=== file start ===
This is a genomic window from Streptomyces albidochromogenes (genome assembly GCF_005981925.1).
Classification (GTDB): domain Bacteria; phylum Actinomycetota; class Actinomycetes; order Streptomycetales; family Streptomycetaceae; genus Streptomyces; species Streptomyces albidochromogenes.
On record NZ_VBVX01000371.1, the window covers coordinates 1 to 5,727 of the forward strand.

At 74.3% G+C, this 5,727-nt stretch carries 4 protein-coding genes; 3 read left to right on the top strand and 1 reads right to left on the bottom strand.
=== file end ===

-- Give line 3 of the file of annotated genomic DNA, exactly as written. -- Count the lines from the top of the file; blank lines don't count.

On record NZ_VBVX01000371.1, the window covers coordinates 1 to 5,727 of the forward strand.